Across the city, surrogate mothers are visibly disappointed with the Surrogacy (Regulation) Bill, 2016 that disallows commercial surrogacy. Even as IVF expert Dr Shilpa Sachdev has gathered surrogate mothers to voice their opinion in Delhi, willing surrogates in Mumbai are visiting IVF clinics and surrogacy agencies to get clarity on their future.
Ghatkopar-based IVF expert Dr Ankit Savla told The Indian Express that in a day at least three surrogate mothers visited him after the Union Cabinet gave its nod to the draft Bill.
The ones most affected, apart from intending parents, are women from lower economic strata who eyed this procedure as a major source of livelihood. For Salima Khan (28), whose husband Jamal manages to earn Rs 4,000 per month as a tailor in the central suburbs, surrogacy helped her gather finances for her son’s education and to run the family in 2015.
“If given a chance, I would do it again,” she says. According to Indian Council of Medical Research (ICMR) guidelines, a woman can become a surrogate once if she already has two children and twice if she has one child. Salima has a nine-year-old boy to look after along with her mother-in-law.
“Earlier I had to go out for work. When I became a surrogate, I could stay at home and take care of my son. The tension to earn has reduced,” she said. She was paid Rs 3.5 lakh and provided food supplements from the fourth month of pregnancy to keep her healthy.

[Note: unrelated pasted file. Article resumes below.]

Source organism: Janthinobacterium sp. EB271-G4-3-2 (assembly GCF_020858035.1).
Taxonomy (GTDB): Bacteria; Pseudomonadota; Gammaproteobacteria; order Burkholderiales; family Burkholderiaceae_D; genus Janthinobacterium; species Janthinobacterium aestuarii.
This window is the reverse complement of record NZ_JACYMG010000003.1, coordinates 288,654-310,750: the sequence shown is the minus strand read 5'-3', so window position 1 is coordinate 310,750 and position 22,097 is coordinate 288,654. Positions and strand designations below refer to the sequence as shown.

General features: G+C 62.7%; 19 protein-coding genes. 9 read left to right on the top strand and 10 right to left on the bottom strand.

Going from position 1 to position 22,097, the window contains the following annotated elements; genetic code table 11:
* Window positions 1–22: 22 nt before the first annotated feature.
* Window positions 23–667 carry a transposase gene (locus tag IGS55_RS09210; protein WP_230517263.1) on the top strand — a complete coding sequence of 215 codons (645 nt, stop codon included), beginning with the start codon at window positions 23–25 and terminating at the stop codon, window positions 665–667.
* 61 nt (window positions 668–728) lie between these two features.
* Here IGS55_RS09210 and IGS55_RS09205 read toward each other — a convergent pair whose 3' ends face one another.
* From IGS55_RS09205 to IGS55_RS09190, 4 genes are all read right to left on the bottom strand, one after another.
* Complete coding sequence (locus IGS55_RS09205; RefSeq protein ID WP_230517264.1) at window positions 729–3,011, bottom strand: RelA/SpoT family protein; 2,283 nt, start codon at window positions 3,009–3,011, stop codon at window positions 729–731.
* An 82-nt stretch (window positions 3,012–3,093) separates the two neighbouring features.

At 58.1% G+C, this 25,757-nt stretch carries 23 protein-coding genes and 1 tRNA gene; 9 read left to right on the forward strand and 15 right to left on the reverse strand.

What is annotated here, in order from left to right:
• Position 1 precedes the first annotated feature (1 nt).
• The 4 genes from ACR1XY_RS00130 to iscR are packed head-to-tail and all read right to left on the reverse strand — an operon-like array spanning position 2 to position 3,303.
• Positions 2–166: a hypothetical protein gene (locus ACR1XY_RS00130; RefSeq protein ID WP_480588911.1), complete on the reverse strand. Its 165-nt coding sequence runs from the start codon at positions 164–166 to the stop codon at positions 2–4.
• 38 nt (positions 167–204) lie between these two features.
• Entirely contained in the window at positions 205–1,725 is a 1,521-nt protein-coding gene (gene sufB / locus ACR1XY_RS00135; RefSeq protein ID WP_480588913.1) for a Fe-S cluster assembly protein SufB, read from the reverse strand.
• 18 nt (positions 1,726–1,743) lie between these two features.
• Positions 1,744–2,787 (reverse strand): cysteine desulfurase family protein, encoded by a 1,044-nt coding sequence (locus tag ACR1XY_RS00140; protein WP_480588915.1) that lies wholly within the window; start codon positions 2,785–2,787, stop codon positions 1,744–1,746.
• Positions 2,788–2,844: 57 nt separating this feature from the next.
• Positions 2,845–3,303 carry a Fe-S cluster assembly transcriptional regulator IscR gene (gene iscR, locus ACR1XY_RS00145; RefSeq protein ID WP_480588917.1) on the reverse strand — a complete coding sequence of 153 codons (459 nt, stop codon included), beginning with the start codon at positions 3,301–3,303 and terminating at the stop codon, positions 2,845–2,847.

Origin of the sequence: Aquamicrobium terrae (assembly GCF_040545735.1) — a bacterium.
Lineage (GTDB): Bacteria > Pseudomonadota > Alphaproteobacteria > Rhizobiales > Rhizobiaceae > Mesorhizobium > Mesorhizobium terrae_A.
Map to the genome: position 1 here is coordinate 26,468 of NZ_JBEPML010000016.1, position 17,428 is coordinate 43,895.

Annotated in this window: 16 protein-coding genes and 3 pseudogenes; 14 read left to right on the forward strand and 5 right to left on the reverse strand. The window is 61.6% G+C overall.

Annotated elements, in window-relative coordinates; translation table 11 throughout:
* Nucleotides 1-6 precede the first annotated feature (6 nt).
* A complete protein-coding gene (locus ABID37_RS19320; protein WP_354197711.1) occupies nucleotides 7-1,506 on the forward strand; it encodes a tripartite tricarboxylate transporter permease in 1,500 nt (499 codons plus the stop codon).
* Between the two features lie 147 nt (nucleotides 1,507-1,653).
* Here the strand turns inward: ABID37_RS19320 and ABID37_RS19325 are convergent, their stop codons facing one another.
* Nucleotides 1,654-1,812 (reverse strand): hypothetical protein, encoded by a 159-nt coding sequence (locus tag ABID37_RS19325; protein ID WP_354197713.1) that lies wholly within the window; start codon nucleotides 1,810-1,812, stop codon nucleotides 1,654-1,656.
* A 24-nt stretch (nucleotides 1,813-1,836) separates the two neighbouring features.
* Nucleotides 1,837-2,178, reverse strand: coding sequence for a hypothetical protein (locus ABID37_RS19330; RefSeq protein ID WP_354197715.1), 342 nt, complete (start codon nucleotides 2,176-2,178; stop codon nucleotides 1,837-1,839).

Like her, Ankita Solanki (27) opted for surrogacy after her alcoholic husband stopped earning money.
“He would come home and beat me every night. We have two small children and I am not educated to apply for a job anywhere,” she said. Ankita’s friend, also a surrogate mother, suggested her about this procedure. She discussed it with her in-laws and underwent all medical tests. She is now seven months pregnant, carrying a baby for a Mumbai-based couple at the Global Surrogacy India IVF Centre.
“I have met them, they are very nice people. My food intake has also increased after I turned pregnant,” she said.
According to her, the government decision to ban commercial surrogacy will affect several poor women like her who hope to earn when no other option is available. The amount for her food is transferred to her account by the IVF clinic. A regular check-up is also done once every fortnight.
Another surrogate mother, Priya Solanki (23), was able to buy a small hutment in Titwala through the money she earned from surrogacy.
“I would not have been able to earn so much to buy a house if not for this. Child birth is a natural process and I required only 15 days’ hospitalisation after a C-section to recover. Now I am fine,” she said.
She lives in Mankhurd with her husband, a construction worker, and two children aged nine and six years. She delivered last year in November for a foreign couple she has met only once.
“They could not speak Hindi. But after delivery when I met them I realised how happy I have made them by doing this,” she said. She came to know about surrogacy through an agent and contacted Gynaec World in Kemps Corner.
Now, she has been urging other women like her to consider this option. “It is not a crime. I understood everything about it for a year before deciding to become a surrogate,” she added.
With the government now planning to allow only altruistic surrogacy, gynaecologist Dr Duru Shah said, “The only outcome we will need to look at will be on how many women will agree to bear someone’s child for nine months for altruistic reasons without any advantage?”